“I do believe that life is too short“
With a singing career which took him all the way to Elvis's studio, Sycamore House's resident quiz-master Del has performing in his blood - and is determined to make the most of every moment.
I was born in Fulham off Wandsworth Bridge Road, in Hammersmith Hospital. I was bought up with my grandparents and my mother and I lived with them, along with my aunt and uncle. When I was eight, we moved to Roehampton. I didn’t know what a bath was until I went there. Mine was a tin bath and I was always the last one in it.
My grandfather would take me to a musical theatre show every Friday night and I used to see people like The Crazy Gang and Norman Wisdom. My mum would take me to shows at the London Palladium. So I did the same with my kids: we used to take them to Leicester Square and get half-price tickets.
One Saturday night I went to a show and a lady was sitting on the stage singing ‘Somewhere Over The Rainbow’. It made the hair on the back on my neck stand up. I found out afterwards that it was Judy Garland.
How did you get involved in performing?
My genre of music was a mixture of Engelbert, Elvis and Tony Christie, Tom Jones and Sinatra. It started when I was growing up. My friend’s dad was an entertainment secretary in a club in Roehampton. We used to go there on a Saturday night, and they would call people up to sing. I was around 18 years old. They would say “Del, come up! Can you sing this for us?”.
I became the entertainment secretary at the Shepherd’s Bush Club, formerly known as the Goldhawk Social Club, where I currently organise their live music. I book the live music at Sycamore House as well, for residents’ birthdays or entertainment nights.
I have performed in Tunisia, Portugal and Spain. My friend, a drummer, who I’ve known since I was 11 years old and I went to America and I recorded music in Sun Studio where Elvis recorded. It’s still the same: the instruments are there, and we went into the booth and recorded ‘My Way’, Elvis style. You can’t just sing some songs, you have to perform them. Somebody writes those lyrics, and it means a lot to them. My job as a singer is to bring that out.
One of the best things I did was go to Monte Gordo in Portugal. I had time off from work and at the same time I had lost my youngest son. My wife said for me to go abroad as I found it difficult to stay at home.
I found a random a bar and saw a guy playing the piano and I sat next to him. I said to him “Do you know this song?” and I sung it with him. Once I finished the manager of the bar said: “Can you come in tonight and perform?”. Nine years later I was going there a few times a year. I performed at bars, a casino and a country club.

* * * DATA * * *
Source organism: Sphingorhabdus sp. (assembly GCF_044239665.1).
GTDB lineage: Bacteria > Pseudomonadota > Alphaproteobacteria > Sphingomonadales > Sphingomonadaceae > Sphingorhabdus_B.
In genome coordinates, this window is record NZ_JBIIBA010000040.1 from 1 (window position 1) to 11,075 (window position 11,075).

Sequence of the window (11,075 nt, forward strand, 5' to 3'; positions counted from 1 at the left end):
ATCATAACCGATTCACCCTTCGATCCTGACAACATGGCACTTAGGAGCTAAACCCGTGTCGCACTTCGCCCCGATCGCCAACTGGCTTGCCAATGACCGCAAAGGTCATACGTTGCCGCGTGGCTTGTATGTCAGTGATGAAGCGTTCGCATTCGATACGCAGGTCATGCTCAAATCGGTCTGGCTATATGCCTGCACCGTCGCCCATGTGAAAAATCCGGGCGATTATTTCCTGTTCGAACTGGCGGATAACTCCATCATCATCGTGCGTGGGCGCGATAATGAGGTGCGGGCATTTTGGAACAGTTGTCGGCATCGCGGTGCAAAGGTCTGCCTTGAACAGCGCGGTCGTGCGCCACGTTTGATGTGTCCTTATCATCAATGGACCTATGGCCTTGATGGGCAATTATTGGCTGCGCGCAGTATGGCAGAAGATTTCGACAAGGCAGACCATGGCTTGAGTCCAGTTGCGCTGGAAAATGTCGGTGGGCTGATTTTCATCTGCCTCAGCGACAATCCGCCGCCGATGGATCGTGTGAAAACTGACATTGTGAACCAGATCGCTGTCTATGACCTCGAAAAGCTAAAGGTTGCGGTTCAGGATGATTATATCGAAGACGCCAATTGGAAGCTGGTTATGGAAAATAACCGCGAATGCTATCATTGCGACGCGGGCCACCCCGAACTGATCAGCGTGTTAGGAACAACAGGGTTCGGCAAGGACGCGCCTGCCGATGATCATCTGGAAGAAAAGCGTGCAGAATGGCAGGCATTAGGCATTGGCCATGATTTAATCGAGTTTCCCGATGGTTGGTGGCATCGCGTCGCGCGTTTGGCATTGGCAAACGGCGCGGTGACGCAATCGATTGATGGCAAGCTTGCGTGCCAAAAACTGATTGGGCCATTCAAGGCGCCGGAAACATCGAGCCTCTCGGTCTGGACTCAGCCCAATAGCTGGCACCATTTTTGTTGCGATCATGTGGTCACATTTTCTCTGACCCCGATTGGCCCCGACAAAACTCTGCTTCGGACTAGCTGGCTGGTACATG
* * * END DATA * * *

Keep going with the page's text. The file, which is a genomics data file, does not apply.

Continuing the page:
Tell us about your family.
My son’s names are Steve, Scott and Simon. My youngest son was diagnosed at 9 with a brain tumour, and was with us for three years after his diagnosis.
My middle son Scott used to take Simon to a place called ‘Phab Club’, which arranged for the children to go Buckingham Palace Mews to learn to ride a horse. It was run by Lady Joan Bader; she was the wife of Douglas Bader, an airline pilot who lost his legs during the war. The Queen would sometimes pop in and help with the riding lessons.
Simon was a big Arsenal supporter. One of his physiotherapists was an Arsenal seasonal ticket holder and she spoke to the club to arrange if he could watch the player’s train. We went to the Highbury grounds, and we sat in the manager boxes. The team were fantastic with him and made him laugh when I showed them that I was wearing my Fulham football shirt. I have a photo of him on that day in my living room.
We received a red and white football and letter from Arsenal Football Club. Fulham Football Club sent a black and white football and the Chairman of the club sent a Rolls Royce with a player on Simon’s funeral day.
What’s it like living in sheltered housing?
I have been here for around seven and half years now. It’s great having access to a garden right outside my living room. I originally came here for my wife’s benefit as she was in a wheelchair due to her health. We moved in here in the summer and I sadly lost her the following February. We only had a brief time living in Sycamore House together. My second son Scott and my granddaughter passed away last year.
My eldest son lives in Belfast. I am only able to travel short distances, so I haven’t been able to see my family as much. But I have WhatsApp and we talk, share photos and videos with each other and my son always calls me on the weekend.
The scheme manager at Sycamore House, Chris, has been fantastic. When Scott died, Chris checked up on me and made sure I was okay. He gave me the company when I needed it.
They are lovely people here. The staff are great. The best thing is you have your privacy, but the company is there if you need it. I am the quiz master here every Thursday. The residents get together after our coffee morning, and we have a good laugh.
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